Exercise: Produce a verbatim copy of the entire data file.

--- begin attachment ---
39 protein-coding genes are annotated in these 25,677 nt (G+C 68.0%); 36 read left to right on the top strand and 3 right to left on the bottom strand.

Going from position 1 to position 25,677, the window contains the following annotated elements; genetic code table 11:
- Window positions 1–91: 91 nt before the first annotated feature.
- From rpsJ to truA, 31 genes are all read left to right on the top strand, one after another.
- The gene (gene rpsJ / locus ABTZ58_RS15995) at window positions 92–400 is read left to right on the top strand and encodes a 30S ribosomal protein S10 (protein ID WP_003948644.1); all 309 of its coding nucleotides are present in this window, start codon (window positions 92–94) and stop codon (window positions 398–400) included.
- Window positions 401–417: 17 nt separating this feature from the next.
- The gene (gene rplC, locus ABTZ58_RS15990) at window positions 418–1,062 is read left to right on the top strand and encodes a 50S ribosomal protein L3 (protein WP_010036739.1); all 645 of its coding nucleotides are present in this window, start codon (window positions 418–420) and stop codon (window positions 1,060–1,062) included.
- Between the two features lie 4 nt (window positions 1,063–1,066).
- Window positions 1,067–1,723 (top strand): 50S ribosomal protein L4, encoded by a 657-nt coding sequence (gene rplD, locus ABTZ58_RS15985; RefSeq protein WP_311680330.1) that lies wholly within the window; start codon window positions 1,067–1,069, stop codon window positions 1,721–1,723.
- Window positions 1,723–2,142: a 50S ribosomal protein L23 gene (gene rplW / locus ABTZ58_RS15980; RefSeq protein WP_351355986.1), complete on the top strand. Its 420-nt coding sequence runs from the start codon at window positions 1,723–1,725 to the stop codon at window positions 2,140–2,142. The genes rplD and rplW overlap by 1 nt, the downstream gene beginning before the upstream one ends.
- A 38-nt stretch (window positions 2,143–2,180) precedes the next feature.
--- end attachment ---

39 protein-coding genes are annotated in these 25,677 nt (G+C 68.0%); 36 read left to right on the top strand and 3 right to left on the bottom strand.

Going from position 1 to position 25,677, the window contains the following annotated elements; genetic code table 11:
- Window positions 1–91: 91 nt before the first annotated feature.
- From rpsJ to truA, 31 genes are all read left to right on the top strand, one after another.
- The gene (gene rpsJ / locus ABTZ58_RS15995) at window positions 92–400 is read left to right on the top strand and encodes a 30S ribosomal protein S10 (protein ID WP_003948644.1); all 309 of its coding nucleotides are present in this window, start codon (window positions 92–94) and stop codon (window positions 398–400) included.
- Window positions 401–417: 17 nt separating this feature from the next.
- The gene (gene rplC, locus ABTZ58_RS15990) at window positions 418–1,062 is read left to right on the top strand and encodes a 50S ribosomal protein L3 (protein WP_010036739.1); all 645 of its coding nucleotides are present in this window, start codon (window positions 418–420) and stop codon (window positions 1,060–1,062) included.
- Between the two features lie 4 nt (window positions 1,063–1,066).
- Window positions 1,067–1,723 (top strand): 50S ribosomal protein L4, encoded by a 657-nt coding sequence (gene rplD, locus ABTZ58_RS15985; RefSeq protein WP_311680330.1) that lies wholly within the window; start codon window positions 1,067–1,069, stop codon window positions 1,721–1,723.
- Window positions 1,723–2,142: a 50S ribosomal protein L23 gene (gene rplW / locus ABTZ58_RS15980; RefSeq protein WP_351355986.1), complete on the top strand. Its 420-nt coding sequence runs from the start codon at window positions 1,723–1,725 to the stop codon at window positions 2,140–2,142. The genes rplD and rplW overlap by 1 nt, the downstream gene beginning before the upstream one ends.
- A 38-nt stretch (window positions 2,143–2,180) precedes the next feature.